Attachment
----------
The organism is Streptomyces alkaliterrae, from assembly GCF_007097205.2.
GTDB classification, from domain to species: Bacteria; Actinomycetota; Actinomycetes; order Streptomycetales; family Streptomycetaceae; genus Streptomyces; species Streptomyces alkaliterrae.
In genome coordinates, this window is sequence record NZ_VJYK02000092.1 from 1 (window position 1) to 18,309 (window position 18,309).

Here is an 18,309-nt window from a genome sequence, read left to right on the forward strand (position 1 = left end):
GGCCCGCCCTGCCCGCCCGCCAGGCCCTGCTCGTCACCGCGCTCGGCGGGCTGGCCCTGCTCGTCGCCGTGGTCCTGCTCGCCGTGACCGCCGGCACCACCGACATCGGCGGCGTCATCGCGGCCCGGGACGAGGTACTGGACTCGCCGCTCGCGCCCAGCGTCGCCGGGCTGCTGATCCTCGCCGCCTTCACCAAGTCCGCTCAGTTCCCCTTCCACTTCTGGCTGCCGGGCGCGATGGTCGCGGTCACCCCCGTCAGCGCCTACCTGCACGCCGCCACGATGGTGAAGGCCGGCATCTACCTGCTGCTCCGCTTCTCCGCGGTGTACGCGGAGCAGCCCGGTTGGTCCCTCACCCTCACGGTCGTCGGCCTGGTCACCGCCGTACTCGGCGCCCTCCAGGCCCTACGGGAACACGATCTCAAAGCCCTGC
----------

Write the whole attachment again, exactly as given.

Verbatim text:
The organism is Streptomyces alkaliterrae, from assembly GCF_007097205.2.
GTDB classification, from domain to species: Bacteria; Actinomycetota; Actinomycetes; order Streptomycetales; family Streptomycetaceae; genus Streptomyces; species Streptomyces alkaliterrae.
In genome coordinates, this window is sequence record NZ_VJYK02000092.1 from 1 (window position 1) to 18,309 (window position 18,309).

Here is an 18,309-nt window from a genome sequence, read left to right on the forward strand (position 1 = left end):
GGCCCGCCCTGCCCGCCCGCCAGGCCCTGCTCGTCACCGCGCTCGGCGGGCTGGCCCTGCTCGTCGCCGTGGTCCTGCTCGCCGTGACCGCCGGCACCACCGACATCGGCGGCGTCATCGCGGCCCGGGACGAGGTACTGGACTCGCCGCTCGCGCCCAGCGTCGCCGGGCTGCTGATCCTCGCCGCCTTCACCAAGTCCGCTCAGTTCCCCTTCCACTTCTGGCTGCCGGGCGCGATGGTCGCGGTCACCCCCGTCAGCGCCTACCTGCACGCCGCCACGATGGTGAAGGCCGGCATCTACCTGCTGCTCCGCTTCTCCGCGGTGTACGCGGAGCAGCCCGGTTGGTCCCTCACCCTCACGGTCGTCGGCCTGGTCACCGCCGTACTCGGCGCCCTCCAGGCCCTACGGGAACACGATCTCAAAGCCCTGC